var privateMethod = function() {
        // private
    };

    var someMethod = function(x) {
        // use jQuery function/features
        if ($.isArray(x)) {
            // do something
        }
    };

    var anotherMethod = function() {
        // public
    };

    return {
        someMethod: someMethod,
        anotherMethod: anotherMethod
    };

})(jQuery);

Reference Other Modules

Module can be referenced by other modules, which provides a compsite solution.

var Module01 = (function() {
    var sayHelloPrivate = function(name) {
        console.log("Hello, " + name);
    };

    return {
        sayHello: function(name) {
            sayHelloPrivate(name);
        }
    };
}());

var Module2 = (function(m1) {
    return {
        startThingsOff: function(name) {
            m1.sayHello(name);
        }
    };
}(Module01));

Extending Module Pattern (augmentation)

Module can be extended or overwritten by other module as well.

// extending and overwriting the module
var Module1 = (function(oldModule) {
    var
    //assigning oldmodule in to a local variable.
        parent = oldModule;
    //overriding the existing privileged method.
    parent.privilegedMethod = function() {
        //do something different by overriding the old method.
    };

    //private method accessing privileged method of parent module.
    var privateMethod2 = function() {
        //can access privileged method of Module
        parent.privilegedMethod();
        //can access public method of Module
        parent.publicMethod1();
    }
    return {
        newMethod: function() {
            ///do something for this brand new module.
            ///use some functionality of parent module.
            /// parent.privilegedMethod( );
        }
    };

})(Module); //Module object is the existing module that I want to extend.

Passing Name Space Parameter

Besides other module or library can be passed to the module as argument, it is very common practice to take name space parameter to define name space for the module.

(function(skillet, $, undefined) {
    //Private Property
    var isHot = true;

    //Public Property
    skillet.ingredient = 'Bacon Strips';

    //Public Method
    skillet.fry = function() {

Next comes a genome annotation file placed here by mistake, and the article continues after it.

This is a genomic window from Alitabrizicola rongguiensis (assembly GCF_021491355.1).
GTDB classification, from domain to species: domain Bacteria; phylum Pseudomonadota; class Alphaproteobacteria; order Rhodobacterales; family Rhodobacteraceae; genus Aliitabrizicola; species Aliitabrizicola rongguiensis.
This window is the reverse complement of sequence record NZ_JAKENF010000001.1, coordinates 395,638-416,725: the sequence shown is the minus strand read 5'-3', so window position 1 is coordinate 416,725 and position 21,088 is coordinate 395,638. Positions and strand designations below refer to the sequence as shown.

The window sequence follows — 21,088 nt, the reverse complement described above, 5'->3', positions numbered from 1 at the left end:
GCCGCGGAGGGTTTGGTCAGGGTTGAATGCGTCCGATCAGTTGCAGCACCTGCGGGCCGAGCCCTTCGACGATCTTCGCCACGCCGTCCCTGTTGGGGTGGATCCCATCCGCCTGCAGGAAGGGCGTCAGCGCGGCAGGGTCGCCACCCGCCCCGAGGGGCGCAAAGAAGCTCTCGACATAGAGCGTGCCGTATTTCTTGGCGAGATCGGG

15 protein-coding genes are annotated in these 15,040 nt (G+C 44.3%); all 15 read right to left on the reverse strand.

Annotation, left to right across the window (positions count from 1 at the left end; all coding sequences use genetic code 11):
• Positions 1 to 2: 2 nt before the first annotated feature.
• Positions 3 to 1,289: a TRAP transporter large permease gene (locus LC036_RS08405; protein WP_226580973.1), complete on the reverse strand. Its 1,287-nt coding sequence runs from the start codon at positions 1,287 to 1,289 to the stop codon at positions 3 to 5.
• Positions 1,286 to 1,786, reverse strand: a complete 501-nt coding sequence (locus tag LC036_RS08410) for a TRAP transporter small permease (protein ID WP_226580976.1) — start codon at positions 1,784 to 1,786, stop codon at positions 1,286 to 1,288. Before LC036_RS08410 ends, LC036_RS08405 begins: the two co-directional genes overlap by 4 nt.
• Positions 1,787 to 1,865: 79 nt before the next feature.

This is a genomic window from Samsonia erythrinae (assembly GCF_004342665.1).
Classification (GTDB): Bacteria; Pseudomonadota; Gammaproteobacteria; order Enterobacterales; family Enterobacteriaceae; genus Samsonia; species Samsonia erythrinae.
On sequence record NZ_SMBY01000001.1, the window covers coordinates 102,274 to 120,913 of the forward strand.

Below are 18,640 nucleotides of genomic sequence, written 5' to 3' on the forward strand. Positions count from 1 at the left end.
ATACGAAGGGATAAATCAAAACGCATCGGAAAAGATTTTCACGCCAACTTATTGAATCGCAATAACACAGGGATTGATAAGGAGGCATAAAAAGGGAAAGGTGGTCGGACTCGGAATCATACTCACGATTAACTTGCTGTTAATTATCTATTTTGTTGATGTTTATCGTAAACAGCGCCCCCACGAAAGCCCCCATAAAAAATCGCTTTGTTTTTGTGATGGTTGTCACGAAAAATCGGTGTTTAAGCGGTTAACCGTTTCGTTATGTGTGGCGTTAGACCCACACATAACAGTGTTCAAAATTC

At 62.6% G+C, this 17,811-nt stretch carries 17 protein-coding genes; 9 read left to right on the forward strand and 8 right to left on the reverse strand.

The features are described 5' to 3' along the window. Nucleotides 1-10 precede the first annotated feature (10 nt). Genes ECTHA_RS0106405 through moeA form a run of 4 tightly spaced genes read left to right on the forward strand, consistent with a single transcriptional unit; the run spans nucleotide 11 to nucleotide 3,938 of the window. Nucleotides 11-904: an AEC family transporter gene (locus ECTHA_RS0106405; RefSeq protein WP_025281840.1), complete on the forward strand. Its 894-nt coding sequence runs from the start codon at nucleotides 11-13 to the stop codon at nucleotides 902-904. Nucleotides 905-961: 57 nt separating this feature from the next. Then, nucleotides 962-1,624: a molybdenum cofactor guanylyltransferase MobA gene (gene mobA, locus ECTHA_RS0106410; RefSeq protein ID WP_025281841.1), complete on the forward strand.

var oliveOil;

        addItem('tn Butter nt');
        addItem(oliveOil);
        console.log('Frying ' + skillet.ingredient);
    };

    //Private Method
    function addItem(item) {
        if (item !== undefined) {
            console.log('Adding ' + $.trim(item));
        }
    }

}(window.skillet = window.skillet || {}, jQuery));

Consideration of Multiple Instance

If the module will be created multiple instance, we can apply prototype to save memory. Because, instead of each instance having a copy of the member, the single prototype member is shared. So we can return a constructor function from the module.

// code from http://stackoverflow.com/questions/21909785/java-script-revealing-module-pattern-create-multiple-objects

var Slider = (function($) {

    function slider(id) {
        this.id = id;
    }

    slider.prototype = {
        init: function() {
            this.pageLoad();
        },
        pageLoad: function() {
            console.log('pageLoad called from instance with id', this.id);
        },
        getId: function() {
            return this.id; // <- 'this' refers to the current instance
        }
    };

    return slider;

})(jQuery);

var slider1 = new Slider(1);
var slider2 = new Slider(12);

Organizing Modules with different Files

We already see how to extend the module previously. In some situation when the JavaScript module is overly complicate, We can apply this approach to separate the module into multiple files. You see, in the same below, I split the entire Module implementation into two separate files. If we understand how the module references to be extended, we will have no problem understand this code structure. In both files, it take Module as parameter to extend its functions.

// Module.js
var Module = (function($, pub) {
    // jQuery will still be available via $
    var mem = new Array(); //private variable

    pub.publicMethod01 = function(val) {
        mem.push(val);
    };

    pub.publicMethod02 = function() {
        return mem.pop();
    };
    return pub;

})(jQuery, Module || {});

// Module-Additional.js
var Module = (function($, pub) {
    pub.publicMethod03 = function(val) {
        // do something
    };

    pub.publicMethod04 = function() {
        // do something else
    };
    return pub;

})(jQuery, Module || {});

Wrap up: Today I walked through the Module Pattern, it variations and some common usage. I don’t intend to give very detailed explanation of  Pro and Con of each of them. I hope we can start to use this elegant pattern. It is first step to get our JavaScript code organized.